We can capitalize on what psychologists call selfish altruism, the idea that we act generously because it makes us feel good. It may seem awkward to congratulate people for private, unseen activities like hand-washing or not going somewhere, but there are ways to build group norms that can motivate people to keep doing what they’re doing.

Between the two opposite poles of “you’re a bad person for not making changes for the virus” and “you’re a very good person if you make changes for the virus,” we shouldn’t be surprised that the latter is more effective. We are quite the self-justifying species after all.

2. Yours truly is finishing up his first week of work-at-home-parenting after the babysitter self-quarantined. Earlier this week, I went to call Mockingbird’s David Zahl to ask a question and he didn’t answer. His G-chat message thirty seconds later explained that he couldn’t talk right now: his son had his phone. For all of us newly experiencing work-from-home life, Kimberly Harrington, who has worked from home for over a decade, gives her best advice over at The Cut:

Now is the time to embrace what work-from-home parents learned long ago — it’s not about winning; it’s about striving for the bronze. This is a perfect time to finally recognize how much you’ve been trained to perform parenting. To design a cozy little reading nook so your Instagram followers can see it and grudgingly approve. To bake your vegan muffins (and take a photo) or pack your kids’ bento boxes (and take a photo) or set out art supplies in a scattered but not too scattered way, if you catch my drift (and then definitely take a photo). To head into the woods and make flower crowns or whatever the [heck] it is you’ve been doing out there. Give. It. All. Up. It’s time to take this parade float and strip it down to four wheels, a floor, and a functioning steering wheel. It’s time to be basic…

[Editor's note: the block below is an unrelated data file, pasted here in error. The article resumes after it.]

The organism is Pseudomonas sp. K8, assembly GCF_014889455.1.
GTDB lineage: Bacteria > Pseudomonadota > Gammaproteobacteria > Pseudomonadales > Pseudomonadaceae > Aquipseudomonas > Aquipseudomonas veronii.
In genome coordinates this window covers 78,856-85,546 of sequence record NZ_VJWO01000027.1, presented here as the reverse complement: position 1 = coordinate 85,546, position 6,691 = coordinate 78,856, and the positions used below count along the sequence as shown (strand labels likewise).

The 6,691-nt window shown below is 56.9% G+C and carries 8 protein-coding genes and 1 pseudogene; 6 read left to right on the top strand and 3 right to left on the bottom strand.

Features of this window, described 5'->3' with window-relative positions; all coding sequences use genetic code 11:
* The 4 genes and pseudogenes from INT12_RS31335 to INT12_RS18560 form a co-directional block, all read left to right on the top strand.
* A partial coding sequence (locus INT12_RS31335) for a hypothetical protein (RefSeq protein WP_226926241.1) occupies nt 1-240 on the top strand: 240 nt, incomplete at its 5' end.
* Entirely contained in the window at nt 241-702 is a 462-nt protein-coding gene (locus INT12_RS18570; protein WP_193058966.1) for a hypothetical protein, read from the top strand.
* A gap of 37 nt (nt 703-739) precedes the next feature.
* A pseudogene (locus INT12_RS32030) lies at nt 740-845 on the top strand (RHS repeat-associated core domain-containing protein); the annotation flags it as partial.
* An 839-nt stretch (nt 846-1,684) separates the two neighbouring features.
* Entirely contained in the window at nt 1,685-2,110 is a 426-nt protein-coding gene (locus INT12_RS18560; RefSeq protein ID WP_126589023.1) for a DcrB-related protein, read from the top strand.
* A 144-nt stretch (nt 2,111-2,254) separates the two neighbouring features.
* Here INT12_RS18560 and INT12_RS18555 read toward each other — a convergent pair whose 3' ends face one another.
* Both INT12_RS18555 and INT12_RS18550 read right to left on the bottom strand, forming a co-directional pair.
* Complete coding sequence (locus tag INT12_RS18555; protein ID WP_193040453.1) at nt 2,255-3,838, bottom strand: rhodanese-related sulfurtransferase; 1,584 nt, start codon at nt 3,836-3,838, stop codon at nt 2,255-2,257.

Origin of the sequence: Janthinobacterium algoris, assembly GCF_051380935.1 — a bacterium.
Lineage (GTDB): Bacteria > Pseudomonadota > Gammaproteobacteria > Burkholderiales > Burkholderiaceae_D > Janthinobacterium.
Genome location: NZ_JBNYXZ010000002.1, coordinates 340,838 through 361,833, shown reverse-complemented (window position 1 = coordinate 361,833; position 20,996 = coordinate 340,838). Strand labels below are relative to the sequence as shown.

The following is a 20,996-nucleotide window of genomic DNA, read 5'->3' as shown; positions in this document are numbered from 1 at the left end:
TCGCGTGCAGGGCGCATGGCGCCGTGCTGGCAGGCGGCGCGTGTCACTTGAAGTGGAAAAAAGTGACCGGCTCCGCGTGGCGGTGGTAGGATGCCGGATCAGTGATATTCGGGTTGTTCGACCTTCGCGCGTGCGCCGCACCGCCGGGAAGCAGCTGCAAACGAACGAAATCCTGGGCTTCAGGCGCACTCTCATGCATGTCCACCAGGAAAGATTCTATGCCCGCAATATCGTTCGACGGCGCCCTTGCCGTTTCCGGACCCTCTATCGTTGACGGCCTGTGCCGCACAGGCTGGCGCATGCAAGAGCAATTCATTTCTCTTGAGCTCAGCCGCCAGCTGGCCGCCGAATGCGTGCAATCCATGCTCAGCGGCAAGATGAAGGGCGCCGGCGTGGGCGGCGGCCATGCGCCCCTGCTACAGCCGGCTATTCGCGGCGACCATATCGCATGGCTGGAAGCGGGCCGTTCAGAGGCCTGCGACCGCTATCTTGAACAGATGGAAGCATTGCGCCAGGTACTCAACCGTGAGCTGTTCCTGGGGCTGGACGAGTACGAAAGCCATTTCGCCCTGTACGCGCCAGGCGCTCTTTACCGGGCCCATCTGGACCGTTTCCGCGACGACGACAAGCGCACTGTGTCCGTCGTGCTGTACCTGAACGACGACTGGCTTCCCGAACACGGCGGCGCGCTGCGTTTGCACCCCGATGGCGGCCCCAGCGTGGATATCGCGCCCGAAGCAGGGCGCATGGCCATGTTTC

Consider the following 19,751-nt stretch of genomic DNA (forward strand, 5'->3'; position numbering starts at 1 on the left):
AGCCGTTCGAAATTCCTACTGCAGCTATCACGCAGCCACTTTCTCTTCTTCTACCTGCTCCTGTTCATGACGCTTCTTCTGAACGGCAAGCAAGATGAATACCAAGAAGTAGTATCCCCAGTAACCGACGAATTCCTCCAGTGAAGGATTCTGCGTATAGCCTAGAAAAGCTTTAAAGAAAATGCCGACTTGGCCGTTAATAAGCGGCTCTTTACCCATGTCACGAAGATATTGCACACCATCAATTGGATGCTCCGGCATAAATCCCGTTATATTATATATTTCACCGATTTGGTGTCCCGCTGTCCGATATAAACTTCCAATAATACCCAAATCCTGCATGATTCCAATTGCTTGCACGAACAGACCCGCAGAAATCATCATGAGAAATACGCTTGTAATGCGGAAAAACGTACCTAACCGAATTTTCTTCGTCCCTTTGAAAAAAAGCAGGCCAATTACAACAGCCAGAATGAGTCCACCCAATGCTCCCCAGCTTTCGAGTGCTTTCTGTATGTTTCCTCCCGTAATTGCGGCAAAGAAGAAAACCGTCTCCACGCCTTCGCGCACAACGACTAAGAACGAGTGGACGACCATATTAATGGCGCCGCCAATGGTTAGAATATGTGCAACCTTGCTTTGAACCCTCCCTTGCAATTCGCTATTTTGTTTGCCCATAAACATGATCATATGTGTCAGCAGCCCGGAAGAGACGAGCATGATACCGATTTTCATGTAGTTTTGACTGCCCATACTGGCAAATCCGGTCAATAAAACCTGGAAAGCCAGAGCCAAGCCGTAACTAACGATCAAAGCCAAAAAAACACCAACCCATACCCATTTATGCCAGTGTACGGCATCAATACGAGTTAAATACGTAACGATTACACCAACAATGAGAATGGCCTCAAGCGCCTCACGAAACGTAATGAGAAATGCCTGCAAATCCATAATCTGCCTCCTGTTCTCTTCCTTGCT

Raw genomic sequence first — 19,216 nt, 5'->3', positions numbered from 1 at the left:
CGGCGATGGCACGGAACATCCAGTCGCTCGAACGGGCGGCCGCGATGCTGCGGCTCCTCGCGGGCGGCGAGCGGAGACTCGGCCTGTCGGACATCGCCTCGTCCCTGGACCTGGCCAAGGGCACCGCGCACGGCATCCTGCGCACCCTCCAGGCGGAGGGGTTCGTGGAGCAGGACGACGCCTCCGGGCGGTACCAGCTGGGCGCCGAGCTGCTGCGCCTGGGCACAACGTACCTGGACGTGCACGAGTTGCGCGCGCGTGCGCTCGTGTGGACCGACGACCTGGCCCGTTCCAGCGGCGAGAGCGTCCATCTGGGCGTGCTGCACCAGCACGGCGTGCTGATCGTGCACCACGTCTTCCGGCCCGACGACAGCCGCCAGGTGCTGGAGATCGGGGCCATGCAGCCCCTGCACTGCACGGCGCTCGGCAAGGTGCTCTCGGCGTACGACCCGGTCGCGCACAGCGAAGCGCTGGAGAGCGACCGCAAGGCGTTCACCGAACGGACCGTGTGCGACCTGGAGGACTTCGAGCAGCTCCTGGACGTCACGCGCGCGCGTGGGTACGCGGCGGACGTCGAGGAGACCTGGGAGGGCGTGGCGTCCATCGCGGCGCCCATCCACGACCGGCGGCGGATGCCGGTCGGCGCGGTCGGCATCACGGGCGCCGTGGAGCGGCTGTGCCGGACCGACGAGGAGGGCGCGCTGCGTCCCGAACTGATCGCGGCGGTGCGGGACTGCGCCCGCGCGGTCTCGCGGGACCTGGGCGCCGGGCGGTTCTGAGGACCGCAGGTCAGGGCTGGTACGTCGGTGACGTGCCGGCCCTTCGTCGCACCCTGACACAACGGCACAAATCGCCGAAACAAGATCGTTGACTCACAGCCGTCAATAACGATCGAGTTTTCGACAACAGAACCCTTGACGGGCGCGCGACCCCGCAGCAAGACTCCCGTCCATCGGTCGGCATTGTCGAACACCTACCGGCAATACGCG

What follows is thoughtful, bare-bones advice for people like me, who are trying to pastor a church and watch a three-month-old simultaneously. We are not alone! Harrington’s insistence that we abandon “performance parenting” and all the Insta-worthy photos was both a word of rebuke and freedom simultaneously: judgment for trying to parent for an online audience and freedom not to. Unless your three-year-old has anything to say about it.

3. In new music, Bono attended the DZ school of up-close Instagram Videos.

4. On a more serious note, Portuguese writer Bruno Maçães has collected a number of Italian public expressions of repentance to humble all of us. Maçães suggests that one of the benefits of living in an underdeveloped country is that the reality of death is so much closer; it’s a no-brainer to adjust one’s life patterns to avoid it. In developed countries, however, there is enough of a buffer against death that it becomes a distant threat if not a non-existent one.

In an interview published yesterday, the director of a hospital in Madrid was unusually forthcoming. Still traumatized by the images of the emergency care unit where he works, Santiago Moreno confessed that “we have sinned from too much confidence.” As he explained it, everyone in Spain thought an epidemic such as the novel coronavirus could spread in a place like China, but not “in a country like ours.” It is simple, really. People in Europe still think of China as a developing country. When news started to arrive of the outbreak in Wuhan, they imagined filthy Chinese markets and hospitals, they thought of the spitting and the lack of doctors, and they trembled. They feared for the Chinese people, not for themselves. This perception explains why, as mainstream opinion lambasted China for mismanaging the outbreak, there was remarkably little concern that the mismanagement could have consequences for Europe and other parts of the developed world. There was effectively no planning or preparation…